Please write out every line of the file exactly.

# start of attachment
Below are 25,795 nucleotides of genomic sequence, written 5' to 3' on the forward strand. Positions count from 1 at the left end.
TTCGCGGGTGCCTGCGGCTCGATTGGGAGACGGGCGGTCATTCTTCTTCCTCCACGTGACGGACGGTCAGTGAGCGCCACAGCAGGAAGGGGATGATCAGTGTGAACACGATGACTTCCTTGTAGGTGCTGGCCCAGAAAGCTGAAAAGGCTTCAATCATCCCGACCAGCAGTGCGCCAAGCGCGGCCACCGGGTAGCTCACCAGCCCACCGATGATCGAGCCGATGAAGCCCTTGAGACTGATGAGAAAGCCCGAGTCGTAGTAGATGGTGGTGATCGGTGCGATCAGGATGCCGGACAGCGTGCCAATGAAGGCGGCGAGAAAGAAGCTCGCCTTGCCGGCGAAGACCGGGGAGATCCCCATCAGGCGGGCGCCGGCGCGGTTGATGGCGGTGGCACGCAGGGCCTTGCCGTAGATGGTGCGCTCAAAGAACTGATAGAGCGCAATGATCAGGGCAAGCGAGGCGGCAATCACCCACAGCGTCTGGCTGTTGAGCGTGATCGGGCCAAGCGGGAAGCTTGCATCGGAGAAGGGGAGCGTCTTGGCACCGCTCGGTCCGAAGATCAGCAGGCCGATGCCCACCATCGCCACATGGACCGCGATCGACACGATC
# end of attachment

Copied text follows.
Below are 25,795 nucleotides of genomic sequence, written 5' to 3' on the forward strand. Positions count from 1 at the left end.
TTCGCGGGTGCCTGCGGCTCGATTGGGAGACGGGCGGTCATTCTTCTTCCTCCACGTGACGGACGGTCAGTGAGCGCCACAGCAGGAAGGGGATGATCAGTGTGAACACGATGACTTCCTTGTAGGTGCTGGCCCAGAAAGCTGAAAAGGCTTCAATCATCCCGACCAGCAGTGCGCCAAGCGCGGCCACCGGGTAGCTCACCAGCCCACCGATGATCGAGCCGATGAAGCCCTTGAGACTGATGAGAAAGCCCGAGTCGTAGTAGATGGTGGTGATCGGTGCGATCAGGATGCCGGACAGCGTGCCAATGAAGGCGGCGAGAAAGAAGCTCGCCTTGCCGGCGAAGACCGGGGAGATCCCCATCAGGCGGGCGCCGGCGCGGTTGATGGCGGTGGCACGCAGGGCCTTGCCGTAGATGGTGCGCTCAAAGAACTGATAGAGCGCAATGATCAGGGCAAGCGAGGCGGCAATCACCCACAGCGTCTGGCTGTTGAGCGTGATCGGGCCAAGCGGGAAGCTTGCATCGGAGAAGGGGAGCGTCTTGGCACCGCTCGGTCCGAAGATCAGCAGGCCGATGCCCACCATCGCCACATGGACCGCGATCGACACGATC